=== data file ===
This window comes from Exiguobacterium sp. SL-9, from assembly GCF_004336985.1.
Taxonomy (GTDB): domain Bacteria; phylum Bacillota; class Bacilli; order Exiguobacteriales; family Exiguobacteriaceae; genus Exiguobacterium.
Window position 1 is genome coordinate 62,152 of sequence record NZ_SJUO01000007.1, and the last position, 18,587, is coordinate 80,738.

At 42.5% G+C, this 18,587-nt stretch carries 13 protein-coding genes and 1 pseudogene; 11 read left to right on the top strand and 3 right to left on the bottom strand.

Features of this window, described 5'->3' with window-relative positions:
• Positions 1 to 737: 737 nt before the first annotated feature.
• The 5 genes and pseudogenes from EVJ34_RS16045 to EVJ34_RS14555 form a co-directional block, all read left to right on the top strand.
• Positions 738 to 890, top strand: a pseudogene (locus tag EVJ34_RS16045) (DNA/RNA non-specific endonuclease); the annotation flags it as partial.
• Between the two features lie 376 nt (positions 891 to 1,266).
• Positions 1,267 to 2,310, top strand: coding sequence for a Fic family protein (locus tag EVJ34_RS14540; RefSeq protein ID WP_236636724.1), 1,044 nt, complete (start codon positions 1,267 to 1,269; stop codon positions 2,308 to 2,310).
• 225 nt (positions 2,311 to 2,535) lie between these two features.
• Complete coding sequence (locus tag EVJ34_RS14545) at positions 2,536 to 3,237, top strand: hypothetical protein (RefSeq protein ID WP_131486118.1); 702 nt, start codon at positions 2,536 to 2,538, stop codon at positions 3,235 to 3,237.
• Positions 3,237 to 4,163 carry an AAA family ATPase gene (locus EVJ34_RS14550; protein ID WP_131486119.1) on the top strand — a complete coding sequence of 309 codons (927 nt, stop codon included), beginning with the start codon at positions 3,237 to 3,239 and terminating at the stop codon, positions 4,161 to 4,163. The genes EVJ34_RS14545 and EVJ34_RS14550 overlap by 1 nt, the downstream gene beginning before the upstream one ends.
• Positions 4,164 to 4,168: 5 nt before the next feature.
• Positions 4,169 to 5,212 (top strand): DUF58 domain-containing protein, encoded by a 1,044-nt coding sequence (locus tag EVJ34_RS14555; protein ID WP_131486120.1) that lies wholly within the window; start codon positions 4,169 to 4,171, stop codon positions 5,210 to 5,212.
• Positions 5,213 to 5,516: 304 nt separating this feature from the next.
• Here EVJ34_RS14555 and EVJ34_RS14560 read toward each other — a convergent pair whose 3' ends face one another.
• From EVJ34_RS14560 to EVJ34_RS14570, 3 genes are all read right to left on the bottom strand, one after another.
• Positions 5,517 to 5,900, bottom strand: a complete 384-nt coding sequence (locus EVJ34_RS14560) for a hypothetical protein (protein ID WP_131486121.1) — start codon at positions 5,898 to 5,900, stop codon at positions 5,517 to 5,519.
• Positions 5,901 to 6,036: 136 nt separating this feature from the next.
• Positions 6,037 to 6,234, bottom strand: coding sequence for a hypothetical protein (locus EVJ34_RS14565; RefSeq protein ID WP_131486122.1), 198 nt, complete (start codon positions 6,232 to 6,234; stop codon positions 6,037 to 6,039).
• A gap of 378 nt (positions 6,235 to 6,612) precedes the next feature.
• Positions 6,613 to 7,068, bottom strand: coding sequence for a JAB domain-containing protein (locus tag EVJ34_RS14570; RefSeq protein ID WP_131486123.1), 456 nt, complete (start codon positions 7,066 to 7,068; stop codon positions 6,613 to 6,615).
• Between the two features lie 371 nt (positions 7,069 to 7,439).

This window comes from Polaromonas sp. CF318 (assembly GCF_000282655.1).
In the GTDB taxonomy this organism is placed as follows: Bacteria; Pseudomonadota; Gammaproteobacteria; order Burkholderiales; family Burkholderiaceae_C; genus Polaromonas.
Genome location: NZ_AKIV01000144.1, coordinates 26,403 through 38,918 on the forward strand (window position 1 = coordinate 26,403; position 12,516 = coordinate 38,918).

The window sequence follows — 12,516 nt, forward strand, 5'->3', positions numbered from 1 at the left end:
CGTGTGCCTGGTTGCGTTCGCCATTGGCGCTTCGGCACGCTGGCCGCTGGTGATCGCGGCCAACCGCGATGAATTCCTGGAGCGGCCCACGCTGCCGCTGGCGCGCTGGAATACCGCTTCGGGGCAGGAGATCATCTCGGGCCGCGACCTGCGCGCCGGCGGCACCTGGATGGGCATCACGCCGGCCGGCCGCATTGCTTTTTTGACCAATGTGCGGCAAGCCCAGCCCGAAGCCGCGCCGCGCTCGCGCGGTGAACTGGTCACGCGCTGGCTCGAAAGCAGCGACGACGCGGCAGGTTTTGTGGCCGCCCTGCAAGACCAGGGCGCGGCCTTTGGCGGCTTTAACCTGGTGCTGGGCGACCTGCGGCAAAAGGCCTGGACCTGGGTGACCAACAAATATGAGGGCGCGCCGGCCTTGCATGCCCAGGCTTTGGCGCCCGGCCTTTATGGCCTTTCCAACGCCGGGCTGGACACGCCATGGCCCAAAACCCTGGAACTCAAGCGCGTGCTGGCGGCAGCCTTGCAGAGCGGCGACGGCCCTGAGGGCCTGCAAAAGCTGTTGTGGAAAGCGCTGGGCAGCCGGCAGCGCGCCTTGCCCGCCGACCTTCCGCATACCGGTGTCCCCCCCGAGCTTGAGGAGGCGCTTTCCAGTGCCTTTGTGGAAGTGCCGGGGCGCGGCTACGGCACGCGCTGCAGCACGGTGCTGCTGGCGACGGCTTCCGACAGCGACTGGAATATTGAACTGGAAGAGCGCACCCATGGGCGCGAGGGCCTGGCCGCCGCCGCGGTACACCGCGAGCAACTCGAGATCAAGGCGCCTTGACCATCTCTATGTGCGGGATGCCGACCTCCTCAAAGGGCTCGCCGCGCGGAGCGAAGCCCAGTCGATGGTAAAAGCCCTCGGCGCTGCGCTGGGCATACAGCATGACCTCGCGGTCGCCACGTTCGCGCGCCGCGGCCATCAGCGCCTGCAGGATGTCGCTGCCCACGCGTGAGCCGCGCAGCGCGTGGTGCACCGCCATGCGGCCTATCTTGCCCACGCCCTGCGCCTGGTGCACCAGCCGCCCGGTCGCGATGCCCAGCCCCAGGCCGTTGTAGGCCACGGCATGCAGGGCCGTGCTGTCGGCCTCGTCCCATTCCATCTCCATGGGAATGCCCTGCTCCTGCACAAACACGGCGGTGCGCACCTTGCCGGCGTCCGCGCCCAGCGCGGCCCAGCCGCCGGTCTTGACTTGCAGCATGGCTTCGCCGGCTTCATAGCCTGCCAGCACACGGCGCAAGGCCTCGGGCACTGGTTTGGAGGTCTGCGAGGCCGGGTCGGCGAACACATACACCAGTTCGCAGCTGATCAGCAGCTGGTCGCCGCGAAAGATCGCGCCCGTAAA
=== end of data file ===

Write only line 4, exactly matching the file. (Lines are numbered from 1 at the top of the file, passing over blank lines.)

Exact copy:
At 42.5% G+C, this 18,587-nt stretch carries 13 protein-coding genes and 1 pseudogene; 11 read left to right on the top strand and 3 right to left on the bottom strand.